Restrictions and Permits for Traveling in Tibet: What You Need to Know

Unlike other parts of China that are easily accessible, there are specific regulations for travelling to Tibet, including the requirement of a Tibet Travel Permit and the necessity of travelling with a tour agency. Familiarizing yourself with these restrictions and making advance plans will ensure a seamless and enjoyable trip to Tibet.

Individual Travellers are not allowed in Tibet

Foreigner Independent travel is not allowed in the Tibet. You can visit Tibet only with a guide, driver, and private vehicle. Public transport is only permitted in Lhasa, except for the train to Shigatse. Therefore, international travellers rely on private tour vehicles for transportation between destinations.

You can join a group tour or customize a private tour to visit Tibet.

International tourists must book a pre-arranged tour to visit Tibet. Travel agencies offer tours and provide all necessary requirements for travel on the plateau, including a guide, driver, and vehicle. Booking a tour from a registered operator is essential to access the region from China or Nepal.

Tibet Travel Permit is a necessity to enter Tibet.

For booking the tour with a registered Tibetan travel agency, you will first need to apply for the Chinese Entry Visa, unless you are entering Tibet from Nepal. In that case, your visa is applied for when you arrive in Kathmandu. For those entering from mainland China, we will first need your visa, as this is required to allow us to process the application for the Tibet Travel Permit.

Tibet Travel Permit will be required to board the plane or train to Tibet.

The Tibet Travel Permit is required to enter the TAR. It is issued by the Tibet Tourism Bureau in Lhasa and can only be applied for by a registered travel agency or tour operator. Additionally, the permit is only granted to those who have already booked a tour of the region.

After receiving the scanned color copies of your passport and China Visa, we will apply for the permit on your behalf. The processing time for the permit can be up to 10-15 days. Once approved, we will send a copy of the permit to your hotel in China.

Not all the places in Tibet are open to foreigners.

There are some parts of the Tibet Autonomous Region that you cannot visit, even with all the approved permits. For example, while international tourists can travel overland to Tibet along G318 National Highway, it is not possible for them to travel along the G317 National Road, the northern route from Chengdu to Lhasa.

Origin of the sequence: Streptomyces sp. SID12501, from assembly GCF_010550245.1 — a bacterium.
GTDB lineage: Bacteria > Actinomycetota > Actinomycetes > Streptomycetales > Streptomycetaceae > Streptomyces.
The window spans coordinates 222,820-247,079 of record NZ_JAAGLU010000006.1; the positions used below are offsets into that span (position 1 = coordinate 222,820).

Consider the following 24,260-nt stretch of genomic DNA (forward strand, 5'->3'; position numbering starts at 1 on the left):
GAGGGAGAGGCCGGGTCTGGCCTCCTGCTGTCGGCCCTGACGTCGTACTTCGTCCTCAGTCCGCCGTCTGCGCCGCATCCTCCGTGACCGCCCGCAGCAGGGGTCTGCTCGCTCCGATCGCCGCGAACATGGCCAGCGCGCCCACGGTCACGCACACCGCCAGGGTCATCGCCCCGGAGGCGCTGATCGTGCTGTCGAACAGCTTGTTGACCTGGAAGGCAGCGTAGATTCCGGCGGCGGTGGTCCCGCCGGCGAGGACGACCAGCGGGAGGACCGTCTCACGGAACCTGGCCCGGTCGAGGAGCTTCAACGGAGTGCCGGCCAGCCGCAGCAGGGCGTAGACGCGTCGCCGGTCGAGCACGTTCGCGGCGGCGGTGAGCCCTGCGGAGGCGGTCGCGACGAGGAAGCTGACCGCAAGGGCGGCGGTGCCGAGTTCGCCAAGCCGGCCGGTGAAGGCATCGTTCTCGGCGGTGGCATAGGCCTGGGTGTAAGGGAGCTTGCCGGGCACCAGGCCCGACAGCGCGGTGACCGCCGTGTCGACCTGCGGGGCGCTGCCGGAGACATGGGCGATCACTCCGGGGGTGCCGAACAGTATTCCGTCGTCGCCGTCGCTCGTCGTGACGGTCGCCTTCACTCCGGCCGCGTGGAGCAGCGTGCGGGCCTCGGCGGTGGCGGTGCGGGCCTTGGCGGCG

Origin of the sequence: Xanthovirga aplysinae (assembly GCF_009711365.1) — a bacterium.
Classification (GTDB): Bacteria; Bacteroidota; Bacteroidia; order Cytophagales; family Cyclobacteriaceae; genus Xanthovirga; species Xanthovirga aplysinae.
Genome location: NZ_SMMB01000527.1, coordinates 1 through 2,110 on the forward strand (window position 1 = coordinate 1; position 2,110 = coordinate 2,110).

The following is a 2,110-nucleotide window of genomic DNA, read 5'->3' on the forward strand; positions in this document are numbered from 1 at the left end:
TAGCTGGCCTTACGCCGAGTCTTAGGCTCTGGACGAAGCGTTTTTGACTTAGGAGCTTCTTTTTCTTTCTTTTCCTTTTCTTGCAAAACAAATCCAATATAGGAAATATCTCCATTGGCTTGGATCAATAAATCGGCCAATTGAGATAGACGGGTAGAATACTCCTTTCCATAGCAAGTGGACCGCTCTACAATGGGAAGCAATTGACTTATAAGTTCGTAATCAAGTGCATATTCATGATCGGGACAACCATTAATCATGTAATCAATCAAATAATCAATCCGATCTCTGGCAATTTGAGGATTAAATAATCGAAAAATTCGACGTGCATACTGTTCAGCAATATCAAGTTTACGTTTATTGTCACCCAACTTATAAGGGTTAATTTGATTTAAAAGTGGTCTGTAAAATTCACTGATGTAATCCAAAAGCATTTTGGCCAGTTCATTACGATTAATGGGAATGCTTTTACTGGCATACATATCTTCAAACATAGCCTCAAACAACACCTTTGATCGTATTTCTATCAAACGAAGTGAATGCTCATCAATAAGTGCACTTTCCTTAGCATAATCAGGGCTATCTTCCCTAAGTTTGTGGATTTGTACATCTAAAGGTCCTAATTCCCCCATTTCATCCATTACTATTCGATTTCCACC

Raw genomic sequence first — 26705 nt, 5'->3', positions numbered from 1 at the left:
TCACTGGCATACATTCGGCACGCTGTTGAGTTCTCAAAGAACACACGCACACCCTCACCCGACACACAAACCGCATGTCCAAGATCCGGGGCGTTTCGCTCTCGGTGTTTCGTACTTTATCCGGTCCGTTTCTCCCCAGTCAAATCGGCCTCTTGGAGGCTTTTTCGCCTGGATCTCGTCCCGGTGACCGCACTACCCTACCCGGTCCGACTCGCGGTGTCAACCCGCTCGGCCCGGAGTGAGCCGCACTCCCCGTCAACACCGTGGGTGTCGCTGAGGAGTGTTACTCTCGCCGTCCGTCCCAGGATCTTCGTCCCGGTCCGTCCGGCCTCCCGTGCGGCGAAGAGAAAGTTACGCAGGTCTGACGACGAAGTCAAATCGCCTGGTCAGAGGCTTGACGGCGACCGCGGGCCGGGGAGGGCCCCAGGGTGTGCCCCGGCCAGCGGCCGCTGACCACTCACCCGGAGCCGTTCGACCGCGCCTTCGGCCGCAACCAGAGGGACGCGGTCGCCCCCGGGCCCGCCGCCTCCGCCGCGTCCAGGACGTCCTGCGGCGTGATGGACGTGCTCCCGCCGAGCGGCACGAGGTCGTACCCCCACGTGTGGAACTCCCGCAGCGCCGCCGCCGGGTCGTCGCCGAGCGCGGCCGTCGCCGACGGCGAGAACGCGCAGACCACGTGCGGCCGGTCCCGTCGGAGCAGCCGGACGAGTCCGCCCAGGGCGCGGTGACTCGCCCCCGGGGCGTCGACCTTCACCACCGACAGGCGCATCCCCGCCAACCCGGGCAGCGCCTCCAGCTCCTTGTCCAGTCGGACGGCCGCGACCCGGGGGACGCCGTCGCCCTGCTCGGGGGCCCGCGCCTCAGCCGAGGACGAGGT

In addition to a car tour, you can opt to cycle to Tibet along the picturesque G318 National Highway with us. Moreover, some specific locations in the region are off-limits to international visitors, regardless of possessing all the required permits for Tibet. Currently, these restricted areas for international tourists include, but are not limited to:

  • Pangong Lake in Ngari Prefecture,
  • Nanyi Valley,Tsonag County is located in Shannan Prefecture.
  • Yadong County in Shigatse Prefecture
  • The sacred Lhamo La Tso, the holy lake of Tibetan Buddhism
  • The Tombs of the Tibetan Kings in Tsedang, Shannan Prefecture
  • Chamdo Prefecture
  • Sky Burial Sites
  • The slopes of Mount Kailash.

Additional permits are required for some places.

Aside from the Tibet Travel Permit, you will also need other permits and passes for travel to different places in Tibet. Different permitted regions of Tibet have a different permit or pass that is required for entry and travel.

The Tibet Travel Permit is required for entry to Tibet and travel only in the area of Lhasa, which includes even the outlying areas such as Damxung County. For travel outside Lhasa to what are known as the “unopened” areas of Tibet, you will also need to have the Alien’s Travel Permit. This is required for travel to places such as Shigatse, Mount Everest, and parts of Nyingchi.

Aliens’ Travel Permit is needed for Everest Base Camp tours and can only be obtained when you are in Tibet.

The third main permit is the Restricted Areas Permit, also known as the Military Permit. This is required for entry to certain restricted areas of Tibet, including Bome County, Nang County, and Ranwu Lake in Nyingchi, all of Shannan Prefecture, and all of Ngari Prefecture.